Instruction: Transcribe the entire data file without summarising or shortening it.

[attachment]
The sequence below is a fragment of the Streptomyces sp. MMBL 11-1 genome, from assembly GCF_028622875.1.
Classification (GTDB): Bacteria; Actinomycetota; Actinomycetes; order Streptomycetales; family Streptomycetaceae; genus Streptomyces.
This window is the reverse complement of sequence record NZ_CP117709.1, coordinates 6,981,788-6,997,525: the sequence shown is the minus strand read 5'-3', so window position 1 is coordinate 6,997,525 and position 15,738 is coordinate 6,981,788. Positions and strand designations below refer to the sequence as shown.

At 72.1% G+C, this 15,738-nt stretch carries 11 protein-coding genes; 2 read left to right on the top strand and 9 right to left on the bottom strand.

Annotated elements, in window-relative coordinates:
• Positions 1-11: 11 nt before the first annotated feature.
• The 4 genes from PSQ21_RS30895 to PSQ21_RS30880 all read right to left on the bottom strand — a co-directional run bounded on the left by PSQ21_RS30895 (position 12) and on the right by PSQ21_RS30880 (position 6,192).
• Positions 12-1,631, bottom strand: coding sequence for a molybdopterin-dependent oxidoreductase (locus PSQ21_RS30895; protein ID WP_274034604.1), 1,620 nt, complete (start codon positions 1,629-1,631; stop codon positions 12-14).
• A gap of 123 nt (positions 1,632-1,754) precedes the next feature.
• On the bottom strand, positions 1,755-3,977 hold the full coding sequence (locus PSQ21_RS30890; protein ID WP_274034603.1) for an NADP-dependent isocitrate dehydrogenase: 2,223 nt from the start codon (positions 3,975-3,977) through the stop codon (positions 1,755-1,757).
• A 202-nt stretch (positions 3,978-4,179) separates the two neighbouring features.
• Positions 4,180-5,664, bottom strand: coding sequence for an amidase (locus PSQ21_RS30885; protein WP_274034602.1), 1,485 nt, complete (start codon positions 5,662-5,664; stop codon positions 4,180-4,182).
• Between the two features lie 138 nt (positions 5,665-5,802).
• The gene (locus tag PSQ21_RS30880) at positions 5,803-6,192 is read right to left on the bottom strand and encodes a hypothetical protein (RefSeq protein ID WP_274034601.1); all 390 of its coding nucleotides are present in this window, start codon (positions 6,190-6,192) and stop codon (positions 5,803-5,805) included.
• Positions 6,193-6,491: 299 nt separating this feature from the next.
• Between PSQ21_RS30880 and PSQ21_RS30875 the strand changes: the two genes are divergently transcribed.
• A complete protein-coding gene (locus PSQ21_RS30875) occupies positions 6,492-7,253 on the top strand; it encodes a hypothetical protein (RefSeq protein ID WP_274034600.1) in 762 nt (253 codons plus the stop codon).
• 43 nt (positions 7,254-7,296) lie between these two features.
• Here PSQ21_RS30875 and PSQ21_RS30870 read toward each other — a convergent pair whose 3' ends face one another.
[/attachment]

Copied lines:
The sequence below is a fragment of the Streptomyces sp. MMBL 11-1 genome, from assembly GCF_028622875.1.
Classification (GTDB): Bacteria; Actinomycetota; Actinomycetes; order Streptomycetales; family Streptomycetaceae; genus Streptomyces.
This window is the reverse complement of sequence record NZ_CP117709.1, coordinates 6,981,788-6,997,525: the sequence shown is the minus strand read 5'-3', so window position 1 is coordinate 6,997,525 and position 15,738 is coordinate 6,981,788. Positions and strand designations below refer to the sequence as shown.

At 72.1% G+C, this 15,738-nt stretch carries 11 protein-coding genes; 2 read left to right on the top strand and 9 right to left on the bottom strand.

Annotated elements, in window-relative coordinates:
• Positions 1-11: 11 nt before the first annotated feature.
• The 4 genes from PSQ21_RS30895 to PSQ21_RS30880 all read right to left on the bottom strand — a co-directional run bounded on the left by PSQ21_RS30895 (position 12) and on the right by PSQ21_RS30880 (position 6,192).
• Positions 12-1,631, bottom strand: coding sequence for a molybdopterin-dependent oxidoreductase (locus PSQ21_RS30895; protein ID WP_274034604.1), 1,620 nt, complete (start codon positions 1,629-1,631; stop codon positions 12-14).
• A gap of 123 nt (positions 1,632-1,754) precedes the next feature.
• On the bottom strand, positions 1,755-3,977 hold the full coding sequence (locus PSQ21_RS30890; protein ID WP_274034603.1) for an NADP-dependent isocitrate dehydrogenase: 2,223 nt from the start codon (positions 3,975-3,977) through the stop codon (positions 1,755-1,757).
• A 202-nt stretch (positions 3,978-4,179) separates the two neighbouring features.
• Positions 4,180-5,664, bottom strand: coding sequence for an amidase (locus PSQ21_RS30885; protein WP_274034602.1), 1,485 nt, complete (start codon positions 5,662-5,664; stop codon positions 4,180-4,182).
• Between the two features lie 138 nt (positions 5,665-5,802).
• The gene (locus tag PSQ21_RS30880) at positions 5,803-6,192 is read right to left on the bottom strand and encodes a hypothetical protein (RefSeq protein ID WP_274034601.1); all 390 of its coding nucleotides are present in this window, start codon (positions 6,190-6,192) and stop codon (positions 5,803-5,805) included.
• Positions 6,193-6,491: 299 nt separating this feature from the next.
• Between PSQ21_RS30880 and PSQ21_RS30875 the strand changes: the two genes are divergently transcribed.
• A complete protein-coding gene (locus PSQ21_RS30875) occupies positions 6,492-7,253 on the top strand; it encodes a hypothetical protein (RefSeq protein ID WP_274034600.1) in 762 nt (253 codons plus the stop codon).
• 43 nt (positions 7,254-7,296) lie between these two features.
• Here PSQ21_RS30875 and PSQ21_RS30870 read toward each other — a convergent pair whose 3' ends face one another.